Sir Frederick Augusta Barnard KCH FRS (1 September 1743 – 27 January 1830) was principal librarian to George III during much of the British King's reign. Barnard developed the library collection systematically, seeking guidance from noted intellectuals including writer and lexicographer Dr. Samuel Johnson.[1]Contents1 Birth and parentage 2 Early career 3 The Royal Library 4 Catalogue 5 Later life 6 Family 7 References 8 BibliographyBirth and parentage[edit] Frederick Augusta Barnard was the son of John Barnard (†1773), a Gentleman Usher, Quarterly Waiter and Page of the Backstairs to Frederick, Prince of Wales
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Louis XVI Of France
Louis XVI (French pronunciation: ​[lwi sɛːz]; 23 August 1754 – 21 January 1793), born Louis-Auguste, was the last King of France before the fall of the monarchy during the French Revolution. He was referred to as Citizen Louis Capet during the final weeks of his life. In 1765, at the death of his father, Louis, son and heir apparent of Louis XV, Louis-Auguste became the new Dauphin of France. Upon his grandfather's death on 10 May 1774, he assumed the title "King of France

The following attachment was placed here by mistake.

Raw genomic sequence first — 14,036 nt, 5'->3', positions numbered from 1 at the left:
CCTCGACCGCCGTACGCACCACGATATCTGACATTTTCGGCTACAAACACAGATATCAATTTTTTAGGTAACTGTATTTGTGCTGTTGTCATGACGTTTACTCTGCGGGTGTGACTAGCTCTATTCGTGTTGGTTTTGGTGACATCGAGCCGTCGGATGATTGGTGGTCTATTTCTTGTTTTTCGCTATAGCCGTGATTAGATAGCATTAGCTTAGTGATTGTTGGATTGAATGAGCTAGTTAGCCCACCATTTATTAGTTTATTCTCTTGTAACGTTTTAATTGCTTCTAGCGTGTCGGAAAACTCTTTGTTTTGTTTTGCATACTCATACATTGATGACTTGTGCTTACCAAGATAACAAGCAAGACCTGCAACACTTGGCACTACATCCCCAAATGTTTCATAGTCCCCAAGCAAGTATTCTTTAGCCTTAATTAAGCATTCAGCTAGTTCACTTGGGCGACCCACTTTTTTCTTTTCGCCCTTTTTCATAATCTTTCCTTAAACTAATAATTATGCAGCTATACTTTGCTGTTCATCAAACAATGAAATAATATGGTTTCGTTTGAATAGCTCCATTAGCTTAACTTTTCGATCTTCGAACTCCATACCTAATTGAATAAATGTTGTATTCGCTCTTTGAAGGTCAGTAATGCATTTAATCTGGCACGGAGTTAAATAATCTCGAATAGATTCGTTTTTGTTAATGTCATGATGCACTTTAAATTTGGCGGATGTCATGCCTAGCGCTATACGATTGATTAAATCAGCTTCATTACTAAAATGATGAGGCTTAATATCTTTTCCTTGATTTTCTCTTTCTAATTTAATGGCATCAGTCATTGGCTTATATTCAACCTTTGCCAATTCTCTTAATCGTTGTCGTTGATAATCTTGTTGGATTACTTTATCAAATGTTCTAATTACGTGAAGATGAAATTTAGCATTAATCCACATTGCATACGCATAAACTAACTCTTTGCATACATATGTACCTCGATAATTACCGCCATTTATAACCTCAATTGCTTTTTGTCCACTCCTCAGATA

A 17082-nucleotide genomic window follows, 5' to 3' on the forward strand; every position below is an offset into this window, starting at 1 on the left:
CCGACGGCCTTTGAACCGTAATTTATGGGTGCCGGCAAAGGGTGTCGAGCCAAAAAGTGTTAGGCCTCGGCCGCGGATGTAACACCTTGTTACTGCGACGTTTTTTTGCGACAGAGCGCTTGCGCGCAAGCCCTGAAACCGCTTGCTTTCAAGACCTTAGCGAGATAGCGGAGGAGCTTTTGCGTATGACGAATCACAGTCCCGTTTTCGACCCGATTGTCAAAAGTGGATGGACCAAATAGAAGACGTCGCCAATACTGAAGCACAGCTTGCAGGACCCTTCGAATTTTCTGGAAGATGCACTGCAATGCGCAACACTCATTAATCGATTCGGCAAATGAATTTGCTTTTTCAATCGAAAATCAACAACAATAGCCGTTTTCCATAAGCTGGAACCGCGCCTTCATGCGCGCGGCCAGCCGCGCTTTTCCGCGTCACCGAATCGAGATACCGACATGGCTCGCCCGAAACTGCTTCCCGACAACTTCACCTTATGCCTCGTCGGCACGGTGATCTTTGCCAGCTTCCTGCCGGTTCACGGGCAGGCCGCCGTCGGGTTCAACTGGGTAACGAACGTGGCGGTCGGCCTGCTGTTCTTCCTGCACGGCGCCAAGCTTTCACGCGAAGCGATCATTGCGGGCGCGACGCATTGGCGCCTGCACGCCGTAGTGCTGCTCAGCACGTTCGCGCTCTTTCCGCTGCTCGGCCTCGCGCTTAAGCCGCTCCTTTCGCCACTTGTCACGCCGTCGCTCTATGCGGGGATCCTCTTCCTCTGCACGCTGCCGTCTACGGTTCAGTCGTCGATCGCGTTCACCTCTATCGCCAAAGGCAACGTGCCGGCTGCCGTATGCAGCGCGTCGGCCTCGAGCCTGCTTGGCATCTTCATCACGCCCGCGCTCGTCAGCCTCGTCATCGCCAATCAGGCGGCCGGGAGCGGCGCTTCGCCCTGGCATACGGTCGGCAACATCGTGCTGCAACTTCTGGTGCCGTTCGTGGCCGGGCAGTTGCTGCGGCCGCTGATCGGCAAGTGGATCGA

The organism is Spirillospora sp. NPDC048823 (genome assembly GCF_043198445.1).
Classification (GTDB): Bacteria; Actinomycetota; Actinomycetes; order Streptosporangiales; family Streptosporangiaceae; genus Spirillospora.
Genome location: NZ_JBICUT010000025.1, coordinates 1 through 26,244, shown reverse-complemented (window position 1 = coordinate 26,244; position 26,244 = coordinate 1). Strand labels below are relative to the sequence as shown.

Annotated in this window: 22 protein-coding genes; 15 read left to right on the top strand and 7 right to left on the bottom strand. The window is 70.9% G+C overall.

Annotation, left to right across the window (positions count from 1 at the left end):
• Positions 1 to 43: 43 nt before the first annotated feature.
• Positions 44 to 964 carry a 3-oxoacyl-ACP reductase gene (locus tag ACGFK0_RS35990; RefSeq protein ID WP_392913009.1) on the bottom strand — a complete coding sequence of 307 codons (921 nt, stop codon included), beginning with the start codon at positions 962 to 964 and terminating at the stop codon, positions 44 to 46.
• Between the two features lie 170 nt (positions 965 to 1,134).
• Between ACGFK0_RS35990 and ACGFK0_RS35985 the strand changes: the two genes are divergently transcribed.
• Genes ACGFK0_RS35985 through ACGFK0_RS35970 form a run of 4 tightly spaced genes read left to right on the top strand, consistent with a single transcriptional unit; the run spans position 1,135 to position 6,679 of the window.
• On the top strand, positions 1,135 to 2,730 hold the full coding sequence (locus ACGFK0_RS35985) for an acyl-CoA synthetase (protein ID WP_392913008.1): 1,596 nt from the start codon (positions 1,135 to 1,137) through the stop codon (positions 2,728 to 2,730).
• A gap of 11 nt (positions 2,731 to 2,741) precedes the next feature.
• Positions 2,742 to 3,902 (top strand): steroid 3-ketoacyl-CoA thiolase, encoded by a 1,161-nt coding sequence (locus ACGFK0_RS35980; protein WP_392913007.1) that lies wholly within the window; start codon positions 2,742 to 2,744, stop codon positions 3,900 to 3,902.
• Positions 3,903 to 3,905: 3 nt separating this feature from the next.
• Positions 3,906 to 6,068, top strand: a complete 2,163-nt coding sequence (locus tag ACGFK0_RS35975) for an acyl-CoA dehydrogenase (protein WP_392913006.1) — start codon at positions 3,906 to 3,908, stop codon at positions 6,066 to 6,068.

France
and Navarre", which he used until 4 September 1791, when he received the title of "King of the French" until the monarchy was abolished on 21 September 1792. Louis XVI was guillotined on 21 January 1793. The first part of his reign was marked by attempts to reform France
France
in accordance with Enlightenment ideas. These included efforts to abolish serfdom, remove the taille, and increase tolerance toward non-Catholics
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Old Master